With the constant flood of technology, it's easy to not be up-to-date with the latest advancements and gadgets. This is especially evident in the events industry. Which is why there has been a recent surge of tech-related events.
For example, take a glance at the events calendar on TechMeme and you'll notice that there's an explosion of tech events. In fact, there's an event almost every day in locations all over the world. With the industry currently booming, how are events organizers and producers getting smarter in applying integrated toolsets to marketing? Furthermore, what does the future hold for events management, administration, and marketing?
For the past several years big data has been a popular topics of discussion. While it's amazing that we're able to gather and analyze large amounts of information, big data is most valuable when you put it to good use.
For example, the organizers of an event can use Google Analytics to discover which online campaigns are influencing registration or being discussed on social media. You can also track the movements of attendees with Wi-Fi, GPS, iBeacons, or low-energy Bluetooth (via tools like Topi and Loopd) to see which events or booths they're visiting. Or, you could send out survey questionnaires or second-screen solutions to discover the actions and thoughts of audience members before, during, and after an event.
DoubleDutch is one platform that can be used for acquiring and analyzing real-time data, since it can see what session sponsors and attendees are most interested in.
There was a time when speaking engagements consisted of passive audience members. Thanks to technology, however, that has completely changed. Attendees can use a tool like Speecheo to help them view presentations and take notes. Evolero is another tool that boosts engagement by helping planners, speakers, sponsors, and attendees create a community before, during, and after an event by linking to social profiles.
Sensor integration and wearable technology.
Digital technology is also changing the landscape of events thanks to sensor integration. Take Connect&Go. The company is using wearable technology, in this case an RFID wristband, to accept cashless payments, connect to social media accounts, and replace paper tickets. Bright Interactive is also using sensor integration to create innovative games and displays at events. In fact, Bright Interactive recently teamed up with Victoria Hill to create one of the most technologically advanced exhibits ever, the Marvel Avengers S.T.A.T.I.O.N. in Times Square.
With all of this access to data and technology, an events planner can now provide attendees a more personalized experience. In fact, don't be surprised if someday the large events are replaced by several smaller events that are focused on data segmentation.
With tools like Pathable and Goombal you can plan such events, because you have access to the preferences of attendees, speakers, and sponsors, which allows you to create the perfect event just for them.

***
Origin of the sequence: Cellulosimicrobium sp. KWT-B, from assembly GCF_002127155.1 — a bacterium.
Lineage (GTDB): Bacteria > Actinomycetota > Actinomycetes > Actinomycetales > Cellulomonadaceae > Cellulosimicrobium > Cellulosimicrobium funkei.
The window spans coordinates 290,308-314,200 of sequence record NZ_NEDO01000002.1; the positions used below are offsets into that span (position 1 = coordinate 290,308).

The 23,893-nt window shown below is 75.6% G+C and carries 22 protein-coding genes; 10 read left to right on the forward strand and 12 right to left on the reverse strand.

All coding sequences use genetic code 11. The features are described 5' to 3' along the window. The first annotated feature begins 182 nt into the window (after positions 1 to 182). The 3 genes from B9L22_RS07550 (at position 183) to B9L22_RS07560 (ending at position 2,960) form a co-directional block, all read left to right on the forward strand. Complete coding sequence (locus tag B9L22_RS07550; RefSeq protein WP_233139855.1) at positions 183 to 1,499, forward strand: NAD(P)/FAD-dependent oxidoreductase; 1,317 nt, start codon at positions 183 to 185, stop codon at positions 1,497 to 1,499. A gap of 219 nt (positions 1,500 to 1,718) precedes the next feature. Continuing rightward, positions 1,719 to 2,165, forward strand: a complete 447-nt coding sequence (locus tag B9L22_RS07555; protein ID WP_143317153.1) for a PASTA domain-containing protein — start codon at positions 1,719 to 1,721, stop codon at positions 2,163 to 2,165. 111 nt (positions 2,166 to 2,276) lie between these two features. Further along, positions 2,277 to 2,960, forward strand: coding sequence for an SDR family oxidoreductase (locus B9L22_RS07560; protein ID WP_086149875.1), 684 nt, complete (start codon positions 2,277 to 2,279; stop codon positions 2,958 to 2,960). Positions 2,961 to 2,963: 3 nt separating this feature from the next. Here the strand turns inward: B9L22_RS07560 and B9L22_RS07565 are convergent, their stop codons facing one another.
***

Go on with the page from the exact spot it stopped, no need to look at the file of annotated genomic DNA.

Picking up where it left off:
Social media as a planning tool.
If you've ever attended South by Southwest, then you know how effective social media can be for event planning. In fact, Marketing Land recently dedicated an entire article on how to incorporate social media into event marketing. Some of the highlights include:
Augmented and virtual reality.
If you kept up with this year's CES then you probably heard that virtual reality was all the rage--particularly with Oculus. While we still have a way to go, events like Sundance Film Festival and the Game Developers Conference are already using this technology. In the future, virtual reality could provide attendees an amazing experience with a lot of physical products being brought in. Virtual reality could also make it possible for people all over the world attend and experience an event without physically being there.
Robots and drones.
Another technology that was heavily present at this years CES was robots and drones--yes, drones. Robots were being used as booth attendants, bartenders, and entertainment. Mobile telepresence was also on display, from companies like MantaroBots, TeleMe for people who can't physically attend an event--they call into Skype, for example, and have a robot roll around an event so that they can hear and see what's going on.
As for drones, they are being used to capture aerial photography or even to deliver drinks that have been ordered through a smartphone app.
The possibility that 3-D printing will change the future of events isn't exactly a new topic. A couple of years ago, BizBash asked, Will 3-D Printing Change the Future of Events? At the time, it was being suggested that 3-D printing could be used at events for decor and entertainment.
Fast forward to 2015 and this seems like a definite possibility as advancements in this technology are making it more attainable for the general public.
Consolidation of tools.
Finally, tools like Bizzabo are consolidating all of the previous tools needed to effectively manage, plan, and run an event. Bizzabo, for example, is your one-shop-stop for events management and marketing, allowing you to create a website for your event, sell tickets, launch an email marketing campaign, and have on-site check-in and an award-winning app for visitors to use.
Don't be too surprised if you start noticing more services that consolidate all of your events marketing and management tools.